Discussion in 'Plot Development' started by Inspired writer, Jan 25, 2012.
How do you feel about a book ending with a simlutaneous ending? Both good and bad? Possibly another?
Sounds strange. Unless you had the character stop and think through possible endings in vivid detail...then cut.
Interesting albeit confusing question. I'm assuming you mean alternative endings for the overall plot, and not simply different degrees of ending for each individual character. Unless you're working with some sort of time travel or parallel universe, it is going to be incredibly difficult to have to different endings happen simultaneously. All in all, it sounds a bit wishy-washy. I would say pick an ending and stick with it, unless the parameters exist within your work to allow for multiplicity.
confused. the author couldn't choose? I'd feel pretty unsatisfied I think.
I think it's an interesting concept. Buy Book A for X ending, or buy Book B for Y ending. Personally, I'd rather just sit on the edge of my seat as I leaf through the last few chapters of a book to (hopefully) be pleasantly surprised by the ending.
i'd feel it wasn't worth the money to buy it or my time to read it...
It sounds fatally unfocused.
Nothing ticks me off more than an author who can't make up his/her mind. Even as a child, I disliked "The Lady and the Tiger". Worst case I ever saw was Allan Drury, who wrote one Pulitzer Prize winning novel, "Advise and Consent", and then a string of awful screechy polemics in a series. The 4th of these was "Preserve and Protect", in which two men, each a leader of a polar wing of his political party, vie for that party's presidential nomination (this was written in the 1960s, when both American political parties had a liberal and conservative wing). In an effort to finally unify the party, they agree to run as a ticket - one for President, one for Vice President, and they announce this at a huge rally at the Washington Monument. Shots ring out, and all you know is that one candidate was killed, but you don't know which one. End of book.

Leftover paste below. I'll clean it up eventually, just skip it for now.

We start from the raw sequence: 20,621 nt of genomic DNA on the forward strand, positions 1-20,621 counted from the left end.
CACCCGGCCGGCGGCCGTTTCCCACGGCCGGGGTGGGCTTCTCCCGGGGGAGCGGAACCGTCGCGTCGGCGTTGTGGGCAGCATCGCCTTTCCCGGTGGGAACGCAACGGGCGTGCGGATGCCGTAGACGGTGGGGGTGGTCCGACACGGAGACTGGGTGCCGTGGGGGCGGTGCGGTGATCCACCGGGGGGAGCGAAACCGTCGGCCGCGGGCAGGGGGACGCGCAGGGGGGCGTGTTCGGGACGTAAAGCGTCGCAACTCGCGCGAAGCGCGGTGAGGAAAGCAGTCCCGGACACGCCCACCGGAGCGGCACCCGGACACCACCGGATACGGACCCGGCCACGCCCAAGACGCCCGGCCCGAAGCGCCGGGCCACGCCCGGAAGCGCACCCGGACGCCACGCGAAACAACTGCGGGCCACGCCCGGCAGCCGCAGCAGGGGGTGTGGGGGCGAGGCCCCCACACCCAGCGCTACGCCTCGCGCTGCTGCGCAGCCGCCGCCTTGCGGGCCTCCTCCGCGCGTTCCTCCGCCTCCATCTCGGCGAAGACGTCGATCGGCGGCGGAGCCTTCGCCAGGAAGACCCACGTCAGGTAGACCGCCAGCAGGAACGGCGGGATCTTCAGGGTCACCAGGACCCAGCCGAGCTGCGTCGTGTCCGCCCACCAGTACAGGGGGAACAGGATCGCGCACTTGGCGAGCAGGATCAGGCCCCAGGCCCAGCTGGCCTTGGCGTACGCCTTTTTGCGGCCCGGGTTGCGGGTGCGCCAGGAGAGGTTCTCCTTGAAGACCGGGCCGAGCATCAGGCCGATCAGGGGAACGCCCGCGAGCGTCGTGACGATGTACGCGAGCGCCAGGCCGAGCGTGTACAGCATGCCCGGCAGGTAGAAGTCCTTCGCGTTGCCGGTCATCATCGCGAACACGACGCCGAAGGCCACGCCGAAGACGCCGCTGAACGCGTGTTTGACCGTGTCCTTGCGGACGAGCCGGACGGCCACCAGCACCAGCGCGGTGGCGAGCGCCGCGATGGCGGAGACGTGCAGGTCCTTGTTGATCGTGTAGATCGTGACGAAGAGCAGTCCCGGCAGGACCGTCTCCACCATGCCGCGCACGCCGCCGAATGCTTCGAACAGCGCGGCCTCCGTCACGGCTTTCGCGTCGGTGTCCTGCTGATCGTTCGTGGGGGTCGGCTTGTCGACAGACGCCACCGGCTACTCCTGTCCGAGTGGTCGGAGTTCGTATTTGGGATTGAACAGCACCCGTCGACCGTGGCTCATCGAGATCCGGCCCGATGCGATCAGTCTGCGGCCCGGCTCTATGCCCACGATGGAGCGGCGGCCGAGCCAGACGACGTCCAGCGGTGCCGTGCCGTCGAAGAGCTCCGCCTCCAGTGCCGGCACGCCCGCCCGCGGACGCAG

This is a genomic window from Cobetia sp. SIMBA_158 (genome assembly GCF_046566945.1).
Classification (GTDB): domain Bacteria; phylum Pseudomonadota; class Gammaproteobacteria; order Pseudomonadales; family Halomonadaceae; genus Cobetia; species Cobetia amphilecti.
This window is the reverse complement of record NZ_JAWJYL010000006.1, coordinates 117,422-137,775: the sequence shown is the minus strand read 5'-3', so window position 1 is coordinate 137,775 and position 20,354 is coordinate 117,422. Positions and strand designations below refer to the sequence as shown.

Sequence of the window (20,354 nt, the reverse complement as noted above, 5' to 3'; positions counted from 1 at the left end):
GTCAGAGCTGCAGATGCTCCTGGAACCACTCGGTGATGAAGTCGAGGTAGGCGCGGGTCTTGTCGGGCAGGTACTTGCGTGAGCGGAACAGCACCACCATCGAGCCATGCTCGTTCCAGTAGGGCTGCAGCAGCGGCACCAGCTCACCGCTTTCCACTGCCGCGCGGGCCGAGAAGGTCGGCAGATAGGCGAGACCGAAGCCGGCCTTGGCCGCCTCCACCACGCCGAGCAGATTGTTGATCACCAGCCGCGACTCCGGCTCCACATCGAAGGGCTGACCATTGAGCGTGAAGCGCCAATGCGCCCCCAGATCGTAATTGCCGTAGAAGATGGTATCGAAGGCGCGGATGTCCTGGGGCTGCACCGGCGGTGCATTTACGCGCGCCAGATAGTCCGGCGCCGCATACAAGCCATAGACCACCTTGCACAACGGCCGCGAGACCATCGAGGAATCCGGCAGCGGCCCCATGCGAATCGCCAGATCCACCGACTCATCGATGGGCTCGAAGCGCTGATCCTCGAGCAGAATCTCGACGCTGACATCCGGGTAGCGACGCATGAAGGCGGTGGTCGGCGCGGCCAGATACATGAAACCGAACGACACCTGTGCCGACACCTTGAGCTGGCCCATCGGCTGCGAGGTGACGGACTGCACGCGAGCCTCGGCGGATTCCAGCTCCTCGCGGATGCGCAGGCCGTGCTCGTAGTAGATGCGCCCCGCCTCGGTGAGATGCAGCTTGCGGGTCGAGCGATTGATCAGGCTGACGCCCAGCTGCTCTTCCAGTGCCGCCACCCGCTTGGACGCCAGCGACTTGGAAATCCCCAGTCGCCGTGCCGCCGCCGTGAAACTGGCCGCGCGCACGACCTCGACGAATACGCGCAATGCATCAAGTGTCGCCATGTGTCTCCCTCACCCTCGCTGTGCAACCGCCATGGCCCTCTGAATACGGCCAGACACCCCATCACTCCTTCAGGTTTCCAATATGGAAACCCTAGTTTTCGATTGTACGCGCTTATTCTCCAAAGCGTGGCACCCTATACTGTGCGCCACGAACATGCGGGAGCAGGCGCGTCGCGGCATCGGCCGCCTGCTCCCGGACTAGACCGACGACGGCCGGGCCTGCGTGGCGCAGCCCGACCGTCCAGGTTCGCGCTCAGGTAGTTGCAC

Drury waited several years before writing "Come Nineveh, Come Tyre", the presidency of Ted Jason, assuming that the liberal candidate was the survivor. Then he wrote "The Promise of Joy", the presidency of Orrin Knox, assuming the conservative candidate was the survivor (guess who Drury liked?). At the end of the first, the US becomes a vassal state to the Soviet Union. But in the latter, the USSR and China go to war with each other. The world begs Knox to intervene. At the end of the book, the missiles have been launched. But Drury doesn't tell you at whom. End of book.
I always thought that Drury didn't want to be responsible for the ending. He didn't really have a complete view, and I think it was because, in the final analysis, he wasn't interested in telling a story. He only wanted to make a point. At least in his very first book, he wanted to tell the story (making the point was secondary, as it should have been). My advice is to decide on the story you want to tell, and then tell it. Let the finish be what you believe it should be, not an a la carte menu.
What if the two different endings were due to two story's with the same characters.
E.G. Story one; A woman misses her train home which gives her cheating husband time to send his lover away. Story two; Same woman gets her train just in times and catches her husband with his lover. (I know this is a film but I haven't seen it nor can't I remember the name of it) So you have two plots they will run along side each other and in the end, have two different endings.
The film is "Sliding Doors", and it really is two stories but with one ending, because the ending of one thread picks up the story of the other. Good flick, cleverly done (add a star if you're a Gyneth Paltrow fan).
The key to having more than one dominant storyline is to relate them, and the realtionship between them should be an important part of the message the writer is delivering.
It's usual for a novel to combine an external conflict with a personal growth journey. But these are not independent storylines. The plots interact closely.
If the two storylines are not intimately connected, they should not be in the same novel.
Works on games just fine. Not so sure about books. You have to tell us a bit more about what you are writing and how you intend on implementing the multiple endings.
I don't think it could work if you just change the last paragraph though, i believe that you should write the same story completely different. Tricky but interesting.
Well the intention was to write the same story but from two or maybe more angles until I found out they had already done it in 'vantage point'. Was just an idea anyway.
Well, that's not multiple endings, its i-dont-know-how-to-call-it-in-one-word, and it doesn't matter if someone else did it, it's an interesting idea and if you like it, go for it!
Separate names with a comma.